Introduction to AI and Machine Learning

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Introduction to AI and Machine Learning Powered By Docstoc
					Jawaad Sheikh, P.Eng, M.Eng, ACS, ALB
        jsheikh27@yahoo.com
                   416-768-5656
Outline
 What is AI?
 Common Algorithms
 Pulling It All Together
   AI Development Lifecycle
 Applications
What is AI?
 “The process or science of creating intelligent
  machines”
 “The ability of a computer or other machine to
  perform those activities normally thought to
  require intelligence”
What is Intelligence?
 A machine requires a consciousness in
  order to be considered intelligent.
 It must be capable of learning and
  adapting.
Why Not Look Up The Answers?
 Consider the chess game example:
   A giant table of every single possible scenario
    would take 35100 entries.
   No autonomy to make its own decisions since
    every decision has already been made for it.
AI Types
 Deterministic AI
 Non-Deterministic AI
Deterministic AI
 Behaviour and Performance are:
   Predictable.
   Pre-specified.
   Fast.
   Easy to implement, understand, test and debug.
 However does not facilitate learning.
Non-Deterministic AI
 Behaviour and Performance are:
   Unpredictable.
   Developers don’t explicitly code scenarios.
   Emergent behaviour – “grows up”.
   Your system learns or adapts to the situation.
 However difficult to test and debug.
Agents
 Program that thinks and makes decisions.
 Perceives its environment through
  sensors.
 Acts upon its environment through
  effectors.
Learning Paradigms
 Supervised Learning
 Unsupervised Learning
 Hybrid Learning
Learning Paradigms
 Supervised Learning
   Learning with a teacher.
   AI is provided with the “correct” answer after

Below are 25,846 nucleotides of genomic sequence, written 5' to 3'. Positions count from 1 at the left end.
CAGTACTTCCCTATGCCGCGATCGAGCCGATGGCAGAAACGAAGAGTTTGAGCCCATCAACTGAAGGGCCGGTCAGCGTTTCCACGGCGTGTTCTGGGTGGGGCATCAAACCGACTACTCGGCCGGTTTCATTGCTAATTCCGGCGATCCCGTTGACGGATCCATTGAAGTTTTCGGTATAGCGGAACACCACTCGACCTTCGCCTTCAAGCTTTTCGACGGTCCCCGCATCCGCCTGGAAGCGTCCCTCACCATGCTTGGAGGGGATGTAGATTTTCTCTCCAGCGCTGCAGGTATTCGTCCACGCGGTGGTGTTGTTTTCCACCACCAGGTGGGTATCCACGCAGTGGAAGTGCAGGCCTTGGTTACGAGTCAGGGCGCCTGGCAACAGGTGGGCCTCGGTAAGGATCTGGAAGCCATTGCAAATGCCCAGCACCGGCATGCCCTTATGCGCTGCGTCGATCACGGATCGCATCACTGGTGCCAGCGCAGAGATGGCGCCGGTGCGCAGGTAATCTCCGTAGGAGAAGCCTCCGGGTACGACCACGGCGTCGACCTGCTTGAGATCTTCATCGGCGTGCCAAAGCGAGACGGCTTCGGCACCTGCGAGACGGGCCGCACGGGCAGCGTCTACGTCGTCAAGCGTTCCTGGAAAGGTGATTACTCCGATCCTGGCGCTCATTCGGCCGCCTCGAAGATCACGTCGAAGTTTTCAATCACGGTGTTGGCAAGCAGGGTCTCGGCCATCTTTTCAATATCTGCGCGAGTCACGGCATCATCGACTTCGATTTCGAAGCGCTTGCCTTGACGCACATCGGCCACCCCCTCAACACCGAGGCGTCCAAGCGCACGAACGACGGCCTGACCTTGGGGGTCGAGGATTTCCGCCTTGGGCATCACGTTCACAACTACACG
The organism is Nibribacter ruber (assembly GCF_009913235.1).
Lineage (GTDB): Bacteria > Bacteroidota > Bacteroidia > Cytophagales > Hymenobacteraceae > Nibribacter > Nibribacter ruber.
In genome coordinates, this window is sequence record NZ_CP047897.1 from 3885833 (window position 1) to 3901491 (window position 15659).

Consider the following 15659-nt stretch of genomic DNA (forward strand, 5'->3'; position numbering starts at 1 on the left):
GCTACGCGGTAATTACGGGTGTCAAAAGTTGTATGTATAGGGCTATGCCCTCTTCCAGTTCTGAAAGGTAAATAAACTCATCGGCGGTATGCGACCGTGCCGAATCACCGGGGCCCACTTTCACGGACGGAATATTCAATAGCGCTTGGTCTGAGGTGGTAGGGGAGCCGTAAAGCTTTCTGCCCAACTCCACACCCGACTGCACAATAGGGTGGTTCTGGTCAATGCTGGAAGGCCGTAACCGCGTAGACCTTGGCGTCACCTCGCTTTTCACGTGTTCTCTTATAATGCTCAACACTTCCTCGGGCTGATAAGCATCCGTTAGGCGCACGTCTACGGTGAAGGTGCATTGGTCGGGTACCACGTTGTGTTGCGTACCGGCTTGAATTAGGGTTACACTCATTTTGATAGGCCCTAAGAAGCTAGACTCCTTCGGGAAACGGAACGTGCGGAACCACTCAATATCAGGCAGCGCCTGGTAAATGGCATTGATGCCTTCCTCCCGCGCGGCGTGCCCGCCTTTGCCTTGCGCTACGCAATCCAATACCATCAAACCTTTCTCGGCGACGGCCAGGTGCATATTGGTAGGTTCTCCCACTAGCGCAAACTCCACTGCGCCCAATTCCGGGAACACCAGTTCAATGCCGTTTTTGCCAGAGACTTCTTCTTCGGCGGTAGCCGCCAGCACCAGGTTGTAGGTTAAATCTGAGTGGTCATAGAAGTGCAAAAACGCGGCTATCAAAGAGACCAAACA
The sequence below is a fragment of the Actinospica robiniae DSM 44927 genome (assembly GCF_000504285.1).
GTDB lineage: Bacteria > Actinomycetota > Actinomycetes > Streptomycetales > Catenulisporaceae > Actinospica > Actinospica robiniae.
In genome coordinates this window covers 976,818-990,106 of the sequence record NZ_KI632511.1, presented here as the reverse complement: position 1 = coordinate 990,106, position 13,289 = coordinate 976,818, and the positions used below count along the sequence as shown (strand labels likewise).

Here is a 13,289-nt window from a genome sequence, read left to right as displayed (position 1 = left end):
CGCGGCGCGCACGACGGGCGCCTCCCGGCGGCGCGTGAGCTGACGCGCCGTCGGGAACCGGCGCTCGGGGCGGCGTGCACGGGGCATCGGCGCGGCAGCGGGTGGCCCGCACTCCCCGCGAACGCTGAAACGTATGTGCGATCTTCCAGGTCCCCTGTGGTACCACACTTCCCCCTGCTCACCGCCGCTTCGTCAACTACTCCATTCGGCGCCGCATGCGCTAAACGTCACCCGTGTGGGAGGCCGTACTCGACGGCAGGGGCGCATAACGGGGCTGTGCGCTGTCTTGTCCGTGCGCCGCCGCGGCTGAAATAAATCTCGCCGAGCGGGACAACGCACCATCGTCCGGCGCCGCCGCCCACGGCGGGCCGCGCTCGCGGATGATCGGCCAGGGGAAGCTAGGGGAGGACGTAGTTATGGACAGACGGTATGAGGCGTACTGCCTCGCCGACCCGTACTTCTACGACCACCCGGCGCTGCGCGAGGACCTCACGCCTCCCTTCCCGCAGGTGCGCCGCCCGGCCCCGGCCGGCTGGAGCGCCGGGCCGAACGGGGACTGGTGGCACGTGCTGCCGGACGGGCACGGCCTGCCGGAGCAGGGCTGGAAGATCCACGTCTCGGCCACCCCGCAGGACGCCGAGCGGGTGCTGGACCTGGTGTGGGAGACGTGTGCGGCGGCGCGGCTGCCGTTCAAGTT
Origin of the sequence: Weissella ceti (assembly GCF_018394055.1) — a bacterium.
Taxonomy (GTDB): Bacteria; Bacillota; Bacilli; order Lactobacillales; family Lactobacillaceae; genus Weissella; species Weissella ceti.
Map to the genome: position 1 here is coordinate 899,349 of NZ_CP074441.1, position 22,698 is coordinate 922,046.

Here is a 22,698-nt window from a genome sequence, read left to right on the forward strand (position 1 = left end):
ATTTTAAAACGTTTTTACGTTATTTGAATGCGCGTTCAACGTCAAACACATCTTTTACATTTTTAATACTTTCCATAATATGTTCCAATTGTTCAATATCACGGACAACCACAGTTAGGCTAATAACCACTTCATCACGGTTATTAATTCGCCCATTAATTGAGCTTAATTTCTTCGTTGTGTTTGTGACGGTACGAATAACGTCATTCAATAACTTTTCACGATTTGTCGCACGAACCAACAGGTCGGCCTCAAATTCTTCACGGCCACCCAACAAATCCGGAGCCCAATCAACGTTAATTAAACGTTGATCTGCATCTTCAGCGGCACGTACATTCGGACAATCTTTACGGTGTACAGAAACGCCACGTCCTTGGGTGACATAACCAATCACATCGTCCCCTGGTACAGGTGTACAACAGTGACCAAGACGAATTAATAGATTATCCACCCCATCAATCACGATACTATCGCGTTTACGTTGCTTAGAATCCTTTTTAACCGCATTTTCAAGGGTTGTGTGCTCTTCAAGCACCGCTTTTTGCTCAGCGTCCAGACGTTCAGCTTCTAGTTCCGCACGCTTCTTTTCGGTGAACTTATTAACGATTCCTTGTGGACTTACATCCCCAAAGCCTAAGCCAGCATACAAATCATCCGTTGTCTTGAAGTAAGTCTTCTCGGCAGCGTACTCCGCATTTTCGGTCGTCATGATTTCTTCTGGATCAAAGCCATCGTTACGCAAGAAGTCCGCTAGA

each training exercise.
   AI tries to get as close to the correct answer as
    possible.
   AI adjusts itself to get closer to the correct
    answer next time around.
Learning Paradigms
 Unsupervised Learning
   Learning without a teacher.
   Runs through training samples
   Learns by finding similarities or patterns
    between samples.
Learning Paradigms
 Example: King-
  Rook-King Chess
  Scenario
 Sample data lines
  are as follows:
    a1,b3,c2,draw
    a1,c1,c2,five
    a1,c1,d1,eleven
Common Algorithms
 Artificial Neural Networks
 Self Organizing Maps
 Support Vector Machines
Artificial Neural Networks (ANN)
 Stemmed from the biological neural network
   Human brain consists of about 100 billion
    neurons.
   Electrical signals pass from neuron to neuron to
    create a thought process.
Artificial Neural Networks (ANN)
 Artificial neuron
   Since the 1950’s scientists have been trying to
   recreate the neuron in software and, more
   recently, in hardware.
Artificial Neural Networks (ANN)
 Artificial Neural Network
   Collectively make an Artificial Neural Network.
Artificial Neural Networks (ANN)
 Artificial Neural Network
   Inputs fed into input neurons within input layer.
   Output neuron(s) hold the decision made.
   Hidden layer(s) perform decision making.
   Training is supervised.
      Output error fed back to weights for learning.
Self Organizing Maps
 SOM’s work on a map based system.
  Potential decisions are placed on a grid.
  New input is applied decision is made based on
   distance to nearest decision.
  Unsupervised
  Has supervised variant – Learning Vector
   Quantization (LVQ)
Learning Vector Quantization
 Supervised variant.
 Inputs are applied
  to a map.
 Compare distances
  to existing features
  to make a decision.
Support Vector Machines (SVM)
 The “youngest” of the bunch.
 Only about 15 years old.
 Very computationally expensive.
 Customizable.
 Works primarily on a yes/no type decision.
Support Vector Machines (SVM)
 Contains a “kernel” function.
   Could be a line, polynomial, sphere, etc.
 Consider a cube with “kernel” function passing
 through it.
   Data points on 1 side of the “kernel” could be
   considered a “yes” and on the other side a “no”
Pulling It All Together
 Performance Measure
 AI Development Lifecycle
 Applications
Performance Measure
 Every agent must have a way to measure
  how well its learning.
 Each application is unique.
   Ex. Highest score.
   Ex. Highest change in score.
The AI-Development Lifecycle
 A list of suggested steps to follow when
  developing an AI application.
 Similar idea to the Software Development
  Lifecycle.
The AI-Development Lifecycle
 ss